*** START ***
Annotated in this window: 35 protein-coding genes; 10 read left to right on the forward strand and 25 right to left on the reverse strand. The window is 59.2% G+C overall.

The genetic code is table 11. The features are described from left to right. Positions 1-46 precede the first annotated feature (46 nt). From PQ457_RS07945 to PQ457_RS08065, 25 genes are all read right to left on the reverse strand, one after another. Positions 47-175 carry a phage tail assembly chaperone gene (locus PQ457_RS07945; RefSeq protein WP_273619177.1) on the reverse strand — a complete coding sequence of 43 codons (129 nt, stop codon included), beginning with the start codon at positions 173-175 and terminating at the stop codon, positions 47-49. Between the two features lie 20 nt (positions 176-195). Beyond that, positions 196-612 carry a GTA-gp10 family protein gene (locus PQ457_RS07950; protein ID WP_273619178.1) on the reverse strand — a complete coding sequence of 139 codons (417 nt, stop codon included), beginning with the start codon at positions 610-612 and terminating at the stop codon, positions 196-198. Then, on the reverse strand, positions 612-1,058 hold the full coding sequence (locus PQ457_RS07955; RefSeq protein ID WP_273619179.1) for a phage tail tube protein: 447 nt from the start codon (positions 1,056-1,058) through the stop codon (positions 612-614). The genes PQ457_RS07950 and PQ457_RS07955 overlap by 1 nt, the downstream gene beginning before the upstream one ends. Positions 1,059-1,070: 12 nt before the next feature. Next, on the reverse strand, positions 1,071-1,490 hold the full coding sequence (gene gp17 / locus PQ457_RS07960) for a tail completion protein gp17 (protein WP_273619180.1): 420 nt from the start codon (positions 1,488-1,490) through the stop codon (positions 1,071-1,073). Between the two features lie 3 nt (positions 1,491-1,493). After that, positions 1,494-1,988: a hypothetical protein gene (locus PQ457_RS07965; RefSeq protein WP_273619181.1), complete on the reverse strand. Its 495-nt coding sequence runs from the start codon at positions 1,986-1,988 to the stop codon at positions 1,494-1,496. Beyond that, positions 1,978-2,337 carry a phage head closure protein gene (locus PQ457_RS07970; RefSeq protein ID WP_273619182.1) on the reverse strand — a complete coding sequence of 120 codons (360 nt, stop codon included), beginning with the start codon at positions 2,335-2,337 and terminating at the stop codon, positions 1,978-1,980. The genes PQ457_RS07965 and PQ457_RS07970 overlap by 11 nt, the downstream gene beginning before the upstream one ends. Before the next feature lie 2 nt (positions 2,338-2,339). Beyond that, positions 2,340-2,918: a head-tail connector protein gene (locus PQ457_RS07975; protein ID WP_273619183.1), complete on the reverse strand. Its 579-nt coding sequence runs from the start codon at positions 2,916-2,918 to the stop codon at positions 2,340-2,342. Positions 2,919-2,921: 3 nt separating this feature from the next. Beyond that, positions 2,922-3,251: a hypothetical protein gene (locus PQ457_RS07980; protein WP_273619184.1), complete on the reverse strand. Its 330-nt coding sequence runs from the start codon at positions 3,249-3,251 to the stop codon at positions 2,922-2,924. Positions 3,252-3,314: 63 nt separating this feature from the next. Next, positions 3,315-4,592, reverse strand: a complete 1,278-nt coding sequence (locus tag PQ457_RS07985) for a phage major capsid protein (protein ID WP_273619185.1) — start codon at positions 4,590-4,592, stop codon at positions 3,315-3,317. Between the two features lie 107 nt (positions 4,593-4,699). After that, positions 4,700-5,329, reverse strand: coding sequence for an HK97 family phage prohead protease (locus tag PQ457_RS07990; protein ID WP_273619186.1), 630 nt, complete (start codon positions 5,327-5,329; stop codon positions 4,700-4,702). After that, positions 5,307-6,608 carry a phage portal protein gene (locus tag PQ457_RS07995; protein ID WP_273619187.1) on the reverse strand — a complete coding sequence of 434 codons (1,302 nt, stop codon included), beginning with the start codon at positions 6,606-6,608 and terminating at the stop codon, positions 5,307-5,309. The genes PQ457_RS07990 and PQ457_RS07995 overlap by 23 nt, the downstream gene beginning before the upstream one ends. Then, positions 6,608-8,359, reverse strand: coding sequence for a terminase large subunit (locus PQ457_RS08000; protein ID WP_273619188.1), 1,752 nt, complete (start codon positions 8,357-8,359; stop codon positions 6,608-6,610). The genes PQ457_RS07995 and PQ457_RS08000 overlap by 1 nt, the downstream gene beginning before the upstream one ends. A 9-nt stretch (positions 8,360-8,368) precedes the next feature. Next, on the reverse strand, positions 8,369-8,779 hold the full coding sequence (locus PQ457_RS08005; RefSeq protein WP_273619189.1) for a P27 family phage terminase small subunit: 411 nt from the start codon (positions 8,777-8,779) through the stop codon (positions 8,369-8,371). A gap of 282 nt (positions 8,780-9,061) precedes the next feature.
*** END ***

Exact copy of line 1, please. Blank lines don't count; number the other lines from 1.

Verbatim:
Annotated in this window: 35 protein-coding genes; 10 read left to right on the forward strand and 25 right to left on the reverse strand. The window is 59.2% G+C overall.